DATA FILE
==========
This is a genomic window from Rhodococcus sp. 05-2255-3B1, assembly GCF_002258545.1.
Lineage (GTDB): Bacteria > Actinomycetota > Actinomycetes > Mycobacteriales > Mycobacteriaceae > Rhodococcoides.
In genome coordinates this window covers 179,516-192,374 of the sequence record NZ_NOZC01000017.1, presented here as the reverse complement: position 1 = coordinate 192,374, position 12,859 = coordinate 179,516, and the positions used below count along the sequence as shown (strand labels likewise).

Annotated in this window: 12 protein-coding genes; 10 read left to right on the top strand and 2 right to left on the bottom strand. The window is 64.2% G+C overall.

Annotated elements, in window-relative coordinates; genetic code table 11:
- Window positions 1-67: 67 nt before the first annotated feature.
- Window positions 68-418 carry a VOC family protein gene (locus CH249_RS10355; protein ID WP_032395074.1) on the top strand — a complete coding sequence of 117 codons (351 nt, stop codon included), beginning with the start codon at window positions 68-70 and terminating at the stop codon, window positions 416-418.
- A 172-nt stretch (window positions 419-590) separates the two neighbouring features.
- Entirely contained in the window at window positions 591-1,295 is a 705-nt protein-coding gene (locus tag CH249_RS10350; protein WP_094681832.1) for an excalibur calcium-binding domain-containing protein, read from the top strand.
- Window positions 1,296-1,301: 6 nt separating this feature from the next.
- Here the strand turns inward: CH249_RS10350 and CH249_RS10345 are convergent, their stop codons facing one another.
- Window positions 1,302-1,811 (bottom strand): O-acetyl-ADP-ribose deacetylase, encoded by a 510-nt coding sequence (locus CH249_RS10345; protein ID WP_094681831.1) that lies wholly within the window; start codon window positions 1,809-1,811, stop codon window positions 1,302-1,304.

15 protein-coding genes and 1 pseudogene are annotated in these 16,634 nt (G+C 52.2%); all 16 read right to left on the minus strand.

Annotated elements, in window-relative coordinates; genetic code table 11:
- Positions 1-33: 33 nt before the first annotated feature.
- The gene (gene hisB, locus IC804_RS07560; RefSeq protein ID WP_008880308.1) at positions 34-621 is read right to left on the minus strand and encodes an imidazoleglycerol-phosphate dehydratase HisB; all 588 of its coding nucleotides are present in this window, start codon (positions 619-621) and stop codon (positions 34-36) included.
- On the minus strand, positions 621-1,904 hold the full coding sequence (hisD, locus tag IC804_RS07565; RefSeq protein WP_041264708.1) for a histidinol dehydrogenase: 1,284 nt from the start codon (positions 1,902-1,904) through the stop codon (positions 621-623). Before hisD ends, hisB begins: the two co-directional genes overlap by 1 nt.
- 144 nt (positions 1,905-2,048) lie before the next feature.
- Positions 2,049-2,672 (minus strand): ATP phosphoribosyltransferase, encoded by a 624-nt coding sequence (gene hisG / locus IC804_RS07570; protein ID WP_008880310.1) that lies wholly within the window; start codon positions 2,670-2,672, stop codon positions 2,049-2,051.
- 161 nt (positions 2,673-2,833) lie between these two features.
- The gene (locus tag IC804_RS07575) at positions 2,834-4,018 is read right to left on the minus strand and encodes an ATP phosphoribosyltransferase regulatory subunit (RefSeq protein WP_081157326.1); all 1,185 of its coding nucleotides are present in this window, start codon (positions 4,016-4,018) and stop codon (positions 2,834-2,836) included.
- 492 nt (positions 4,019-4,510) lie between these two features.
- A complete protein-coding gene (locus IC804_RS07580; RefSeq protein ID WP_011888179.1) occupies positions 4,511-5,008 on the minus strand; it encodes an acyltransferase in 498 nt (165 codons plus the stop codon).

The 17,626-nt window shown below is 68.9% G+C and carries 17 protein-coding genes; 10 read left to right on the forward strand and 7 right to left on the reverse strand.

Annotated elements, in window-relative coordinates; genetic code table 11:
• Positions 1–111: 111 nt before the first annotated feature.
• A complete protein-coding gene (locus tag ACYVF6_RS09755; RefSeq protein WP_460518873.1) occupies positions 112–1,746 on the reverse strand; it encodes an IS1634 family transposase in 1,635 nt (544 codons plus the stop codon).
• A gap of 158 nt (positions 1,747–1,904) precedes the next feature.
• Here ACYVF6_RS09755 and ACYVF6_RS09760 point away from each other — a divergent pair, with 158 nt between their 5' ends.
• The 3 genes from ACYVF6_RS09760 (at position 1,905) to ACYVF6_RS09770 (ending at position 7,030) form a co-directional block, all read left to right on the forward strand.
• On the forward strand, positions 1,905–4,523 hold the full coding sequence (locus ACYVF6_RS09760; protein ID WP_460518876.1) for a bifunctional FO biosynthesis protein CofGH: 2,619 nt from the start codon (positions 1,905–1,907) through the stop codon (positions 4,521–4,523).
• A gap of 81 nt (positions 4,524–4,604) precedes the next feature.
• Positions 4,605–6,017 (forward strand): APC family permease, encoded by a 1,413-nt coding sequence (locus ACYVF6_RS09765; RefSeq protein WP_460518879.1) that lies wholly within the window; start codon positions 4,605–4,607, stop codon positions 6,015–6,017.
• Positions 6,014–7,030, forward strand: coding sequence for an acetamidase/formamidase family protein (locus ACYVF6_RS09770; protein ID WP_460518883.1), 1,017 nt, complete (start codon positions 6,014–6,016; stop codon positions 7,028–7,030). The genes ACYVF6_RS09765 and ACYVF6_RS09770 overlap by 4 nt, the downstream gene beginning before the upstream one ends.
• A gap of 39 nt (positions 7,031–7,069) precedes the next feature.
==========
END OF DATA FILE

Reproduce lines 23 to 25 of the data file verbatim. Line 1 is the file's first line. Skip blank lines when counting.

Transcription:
- A complete protein-coding gene (locus IC804_RS07580; RefSeq protein ID WP_011888179.1) occupies positions 4,511-5,008 on the minus strand; it encodes an acyltransferase in 498 nt (165 codons plus the stop codon).

The 17,626-nt window shown below is 68.9% G+C and carries 17 protein-coding genes; 10 read left to right on the forward strand and 7 right to left on the reverse strand.

Annotated elements, in window-relative coordinates; genetic code table 11: